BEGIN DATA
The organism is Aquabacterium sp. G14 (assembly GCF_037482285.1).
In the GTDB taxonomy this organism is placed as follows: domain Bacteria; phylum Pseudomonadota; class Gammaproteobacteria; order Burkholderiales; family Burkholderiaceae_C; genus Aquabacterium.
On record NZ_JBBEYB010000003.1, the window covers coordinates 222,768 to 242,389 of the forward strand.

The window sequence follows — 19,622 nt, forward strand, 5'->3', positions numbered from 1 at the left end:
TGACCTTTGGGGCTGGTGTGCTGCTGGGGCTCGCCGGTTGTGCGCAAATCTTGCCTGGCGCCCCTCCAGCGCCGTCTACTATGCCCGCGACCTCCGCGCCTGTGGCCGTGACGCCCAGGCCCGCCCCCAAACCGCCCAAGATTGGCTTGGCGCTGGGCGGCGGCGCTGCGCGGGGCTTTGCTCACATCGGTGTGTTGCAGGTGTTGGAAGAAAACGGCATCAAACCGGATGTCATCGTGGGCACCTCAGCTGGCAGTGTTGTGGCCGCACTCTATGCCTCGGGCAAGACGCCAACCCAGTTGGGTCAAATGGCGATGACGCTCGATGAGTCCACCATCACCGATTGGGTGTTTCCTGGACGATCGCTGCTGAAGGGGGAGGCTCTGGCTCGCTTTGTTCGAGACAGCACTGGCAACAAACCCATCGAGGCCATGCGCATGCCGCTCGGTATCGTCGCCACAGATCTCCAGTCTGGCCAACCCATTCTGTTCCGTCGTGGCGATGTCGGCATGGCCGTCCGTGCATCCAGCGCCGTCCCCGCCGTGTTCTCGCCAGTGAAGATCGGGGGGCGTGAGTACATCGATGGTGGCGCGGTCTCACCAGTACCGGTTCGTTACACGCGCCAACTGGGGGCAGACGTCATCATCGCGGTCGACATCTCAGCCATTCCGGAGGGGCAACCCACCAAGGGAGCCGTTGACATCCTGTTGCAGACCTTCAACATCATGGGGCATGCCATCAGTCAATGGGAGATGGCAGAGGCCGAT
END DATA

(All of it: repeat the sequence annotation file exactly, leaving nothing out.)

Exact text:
The organism is Aquabacterium sp. G14 (assembly GCF_037482285.1).
In the GTDB taxonomy this organism is placed as follows: domain Bacteria; phylum Pseudomonadota; class Gammaproteobacteria; order Burkholderiales; family Burkholderiaceae_C; genus Aquabacterium.
On record NZ_JBBEYB010000003.1, the window covers coordinates 222,768 to 242,389 of the forward strand.

The window sequence follows — 19,622 nt, forward strand, 5'->3', positions numbered from 1 at the left end:
TGACCTTTGGGGCTGGTGTGCTGCTGGGGCTCGCCGGTTGTGCGCAAATCTTGCCTGGCGCCCCTCCAGCGCCGTCTACTATGCCCGCGACCTCCGCGCCTGTGGCCGTGACGCCCAGGCCCGCCCCCAAACCGCCCAAGATTGGCTTGGCGCTGGGCGGCGGCGCTGCGCGGGGCTTTGCTCACATCGGTGTGTTGCAGGTGTTGGAAGAAAACGGCATCAAACCGGATGTCATCGTGGGCACCTCAGCTGGCAGTGTTGTGGCCGCACTCTATGCCTCGGGCAAGACGCCAACCCAGTTGGGTCAAATGGCGATGACGCTCGATGAGTCCACCATCACCGATTGGGTGTTTCCTGGACGATCGCTGCTGAAGGGGGAGGCTCTGGCTCGCTTTGTTCGAGACAGCACTGGCAACAAACCCATCGAGGCCATGCGCATGCCGCTCGGTATCGTCGCCACAGATCTCCAGTCTGGCCAACCCATTCTGTTCCGTCGTGGCGATGTCGGCATGGCCGTCCGTGCATCCAGCGCCGTCCCCGCCGTGTTCTCGCCAGTGAAGATCGGGGGGCGTGAGTACATCGATGGTGGCGCGGTCTCACCAGTACCGGTTCGTTACACGCGCCAACTGGGGGCAGACGTCATCATCGCGGTCGACATCTCAGCCATTCCGGAGGGGCAACCCACCAAGGGAGCCGTTGACATCCTGTTGCAGACCTTCAACATCATGGGGCATGCCATCAGTCAATGGGAGATGGCAGAGGCCGAT